Fixing iTunes When It Forgets the Hard Disk With All Your Music
I have all my music on a hard disk, and occasionally iTunes resets the music library location to my home folder - just like that, without asking. So once again I find myself having to fix iTunes, because it can’t find the songs and it shows me the dreaded exclamation marks instead. Here’s what I do to fix it.
Disclaimer: If you follow the instructions on this post, you do so at your own risk. I suggest you backup all the files involved.
Reset the iTunes Library
Open the iTunes music folder in Finder ( it’s in your home folder / Music / iTunes) and drag iTunes Music Library.xml and iTunes Library.itl out on the desktop. This will reset iTunes next time you start it, but don’t start it yet. We’ll be working on the xml file, whilte the itl file is just there for backup.
Change the location of where iTunes keeps the music
Has iTunes changed the location from your hard disk to your home folder? Bastard. In the iTunes preferences > Advanced, click on “change” next to the “iTunes music folder location”, and select your hard disk. I leep “Keep music folder organized” unticked.
Look inside iTunes Liberary to see what the problem is
If your iTunes library is huge, it’s a good idea to use Terminal to look at the first few lines, which you can do easily with
(you can just type “head -n100 ” and drag the file onto Terminal to let OS X type out the name for you)
The output will be something along the lines of
1 2 3 4 5 6 7 8 9 10 11 12 13 14 15 16 17 18 19 20 21 22 23 24 25 26 27 28 29 30 31 32 33 34 35 36 37 38 39 40 41 42 43 44
You need to look out for the file:// bit of the xml. Here it is telling me that it is looking into /Users/ME/Music/, i.e. my home folder instead of my external hard disk. Bastard.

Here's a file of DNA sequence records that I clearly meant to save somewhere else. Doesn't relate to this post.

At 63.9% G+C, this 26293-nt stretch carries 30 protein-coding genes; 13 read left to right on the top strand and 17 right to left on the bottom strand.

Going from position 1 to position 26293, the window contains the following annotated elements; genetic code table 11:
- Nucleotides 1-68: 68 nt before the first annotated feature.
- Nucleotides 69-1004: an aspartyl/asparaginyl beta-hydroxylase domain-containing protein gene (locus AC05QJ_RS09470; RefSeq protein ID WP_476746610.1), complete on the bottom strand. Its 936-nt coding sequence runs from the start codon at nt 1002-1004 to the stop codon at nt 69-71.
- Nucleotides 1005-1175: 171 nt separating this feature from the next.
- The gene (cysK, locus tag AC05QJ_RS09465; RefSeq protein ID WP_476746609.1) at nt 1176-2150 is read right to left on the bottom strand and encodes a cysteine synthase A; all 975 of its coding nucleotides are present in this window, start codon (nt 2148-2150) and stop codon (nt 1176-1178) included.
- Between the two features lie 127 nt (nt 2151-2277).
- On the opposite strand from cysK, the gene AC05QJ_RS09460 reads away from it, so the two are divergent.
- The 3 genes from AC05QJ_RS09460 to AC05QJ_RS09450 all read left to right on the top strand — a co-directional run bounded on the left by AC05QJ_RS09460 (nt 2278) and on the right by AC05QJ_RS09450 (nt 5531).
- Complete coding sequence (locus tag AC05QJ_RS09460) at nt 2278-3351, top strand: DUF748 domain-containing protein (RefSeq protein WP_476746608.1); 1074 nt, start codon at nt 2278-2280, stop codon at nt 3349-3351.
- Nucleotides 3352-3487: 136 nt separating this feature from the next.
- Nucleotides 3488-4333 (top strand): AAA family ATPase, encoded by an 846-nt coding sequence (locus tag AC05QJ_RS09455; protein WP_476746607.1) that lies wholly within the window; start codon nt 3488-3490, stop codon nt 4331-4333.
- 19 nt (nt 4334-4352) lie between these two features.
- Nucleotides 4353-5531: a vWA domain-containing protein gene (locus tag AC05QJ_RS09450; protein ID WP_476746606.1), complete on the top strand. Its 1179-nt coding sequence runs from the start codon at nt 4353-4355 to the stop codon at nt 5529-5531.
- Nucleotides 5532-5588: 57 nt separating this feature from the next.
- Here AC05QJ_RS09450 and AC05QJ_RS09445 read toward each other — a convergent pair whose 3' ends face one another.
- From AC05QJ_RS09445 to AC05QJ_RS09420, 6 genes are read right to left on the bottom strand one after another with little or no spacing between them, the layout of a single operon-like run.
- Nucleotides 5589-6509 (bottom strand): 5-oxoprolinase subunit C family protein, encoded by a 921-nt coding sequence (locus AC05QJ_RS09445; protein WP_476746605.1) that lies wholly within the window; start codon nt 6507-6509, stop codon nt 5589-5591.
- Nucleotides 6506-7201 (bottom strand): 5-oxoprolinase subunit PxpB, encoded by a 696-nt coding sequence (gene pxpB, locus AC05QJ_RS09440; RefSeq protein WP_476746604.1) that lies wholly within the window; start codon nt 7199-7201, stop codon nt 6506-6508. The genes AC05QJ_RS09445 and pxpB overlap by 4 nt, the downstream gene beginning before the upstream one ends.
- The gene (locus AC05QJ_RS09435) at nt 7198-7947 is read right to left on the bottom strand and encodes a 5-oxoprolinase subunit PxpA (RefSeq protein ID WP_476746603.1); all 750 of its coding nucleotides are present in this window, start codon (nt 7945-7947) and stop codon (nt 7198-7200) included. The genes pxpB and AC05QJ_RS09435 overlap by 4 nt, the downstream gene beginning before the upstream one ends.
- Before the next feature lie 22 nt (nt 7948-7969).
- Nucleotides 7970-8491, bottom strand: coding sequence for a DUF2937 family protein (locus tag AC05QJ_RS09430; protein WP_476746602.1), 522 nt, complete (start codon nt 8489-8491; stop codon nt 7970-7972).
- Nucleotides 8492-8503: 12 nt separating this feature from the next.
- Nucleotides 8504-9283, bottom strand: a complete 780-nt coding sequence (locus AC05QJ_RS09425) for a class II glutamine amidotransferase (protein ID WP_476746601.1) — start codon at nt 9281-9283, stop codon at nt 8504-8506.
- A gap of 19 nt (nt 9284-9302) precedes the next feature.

Use sed to fix the path and create a new xml file
sed is a nifty unix utility which you can use from Terminal. It can open a file, go through it line by line, change things on each line, and then put the result in another file. At least, that’s how I am using it here.
Here’s a breakdown of what the command does.
- calls the sed command - it stands for Stream EDitor
- sed will itself need instructions, which are strings hence the ’ (apostrophe). s/a/b/ means “if you find an a, substitue it with b”
- this is the string we are looking for. Note that given that forward slashes are used by sed for s/…/…/, if you need them in the string you have to escape them with backward slashes
- the string we are replacing with
- < /Users/ME/Desktop/iTunes\ Music\ Library.xml
- The less than sign means “use this file as input” - in this case, the xml file I had dragged to the Desktop
- > /Users/ME/Music/iTunes/iTunes\ Music\ Library.xml
- and this means “create this file as output”. We are asking sed to recreate the xml library file from the one on the desktop, but changing some bits around as it does so
Create a broken iTunes library
Now this is important - if you just start iTunes now, with the new .xml file there and no .itl file there, nothing will happen. iTunes will ignore the xml file, and just reset to an empty library. But if iTunes finds a broken .itl file, it will use the .xml file we just fiddled with to recreate the .itl file. The easiest way to create a broken .itl file is from terminal:
which will create an empty file - broken enough for iTunes.
Now iTunes will finally pay attention to the xml file - it will show a dialog saying ‘Importing ‘iTunes Music Library.xml’…” This may take a while, even though it isn’t actually copying mp3 files around.